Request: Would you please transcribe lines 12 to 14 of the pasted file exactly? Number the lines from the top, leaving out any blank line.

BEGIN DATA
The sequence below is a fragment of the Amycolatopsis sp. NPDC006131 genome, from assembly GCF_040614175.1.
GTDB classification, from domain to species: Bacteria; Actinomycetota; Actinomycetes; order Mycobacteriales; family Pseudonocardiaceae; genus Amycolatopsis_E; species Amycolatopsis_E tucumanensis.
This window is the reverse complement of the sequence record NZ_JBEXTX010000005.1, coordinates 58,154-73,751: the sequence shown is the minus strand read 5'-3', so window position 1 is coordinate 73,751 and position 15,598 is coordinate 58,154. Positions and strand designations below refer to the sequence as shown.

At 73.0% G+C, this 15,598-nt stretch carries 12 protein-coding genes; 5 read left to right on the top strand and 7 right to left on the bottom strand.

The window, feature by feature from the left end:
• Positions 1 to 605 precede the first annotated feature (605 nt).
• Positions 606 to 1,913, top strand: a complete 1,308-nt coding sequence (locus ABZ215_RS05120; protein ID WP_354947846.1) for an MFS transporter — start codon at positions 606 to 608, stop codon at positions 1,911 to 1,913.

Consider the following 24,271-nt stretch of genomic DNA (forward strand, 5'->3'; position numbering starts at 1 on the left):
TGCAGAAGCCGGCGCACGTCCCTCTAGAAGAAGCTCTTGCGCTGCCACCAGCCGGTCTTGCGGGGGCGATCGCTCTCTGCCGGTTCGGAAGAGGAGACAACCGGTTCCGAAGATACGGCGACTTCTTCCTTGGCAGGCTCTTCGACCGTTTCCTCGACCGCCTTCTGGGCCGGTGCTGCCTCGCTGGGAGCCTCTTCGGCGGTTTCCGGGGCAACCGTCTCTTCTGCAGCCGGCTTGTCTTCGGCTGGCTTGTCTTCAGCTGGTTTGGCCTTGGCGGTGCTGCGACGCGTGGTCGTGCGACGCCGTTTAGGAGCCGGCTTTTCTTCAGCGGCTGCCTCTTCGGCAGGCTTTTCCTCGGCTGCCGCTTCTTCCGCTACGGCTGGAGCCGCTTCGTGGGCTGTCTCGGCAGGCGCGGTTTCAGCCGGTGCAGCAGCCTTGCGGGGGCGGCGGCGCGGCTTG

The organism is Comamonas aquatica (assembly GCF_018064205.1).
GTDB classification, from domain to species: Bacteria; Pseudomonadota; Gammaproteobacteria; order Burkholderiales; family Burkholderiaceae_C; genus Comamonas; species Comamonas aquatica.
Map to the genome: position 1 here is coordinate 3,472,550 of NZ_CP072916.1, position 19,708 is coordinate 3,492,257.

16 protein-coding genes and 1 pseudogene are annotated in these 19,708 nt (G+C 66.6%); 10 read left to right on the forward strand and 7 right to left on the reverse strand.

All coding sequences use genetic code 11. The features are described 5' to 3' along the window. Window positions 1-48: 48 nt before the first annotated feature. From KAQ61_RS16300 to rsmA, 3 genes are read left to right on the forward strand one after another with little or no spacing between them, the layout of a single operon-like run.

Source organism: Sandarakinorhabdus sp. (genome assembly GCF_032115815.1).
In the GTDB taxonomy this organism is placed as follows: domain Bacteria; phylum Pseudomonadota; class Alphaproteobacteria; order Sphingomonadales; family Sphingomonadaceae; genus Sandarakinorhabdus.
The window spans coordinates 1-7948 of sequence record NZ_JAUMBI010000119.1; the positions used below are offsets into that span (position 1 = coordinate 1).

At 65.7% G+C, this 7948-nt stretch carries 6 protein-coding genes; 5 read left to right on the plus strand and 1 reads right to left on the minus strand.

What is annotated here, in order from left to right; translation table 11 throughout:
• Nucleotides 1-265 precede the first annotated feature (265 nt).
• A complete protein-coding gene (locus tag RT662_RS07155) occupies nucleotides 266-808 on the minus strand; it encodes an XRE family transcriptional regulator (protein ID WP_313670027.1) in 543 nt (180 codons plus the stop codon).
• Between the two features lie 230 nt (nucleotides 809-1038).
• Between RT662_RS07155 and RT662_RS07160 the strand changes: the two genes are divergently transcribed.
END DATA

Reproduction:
Map to the genome: position 1 here is coordinate 3,472,550 of NZ_CP072916.1, position 19,708 is coordinate 3,492,257.

16 protein-coding genes and 1 pseudogene are annotated in these 19,708 nt (G+C 66.6%); 10 read left to right on the forward strand and 7 right to left on the reverse strand.

All coding sequences use genetic code 11. The features are described 5' to 3' along the window. Window positions 1-48: 48 nt before the first annotated feature. From KAQ61_RS16300 to rsmA, 3 genes are read left to right on the forward strand one after another with little or no spacing between them, the layout of a single operon-like run.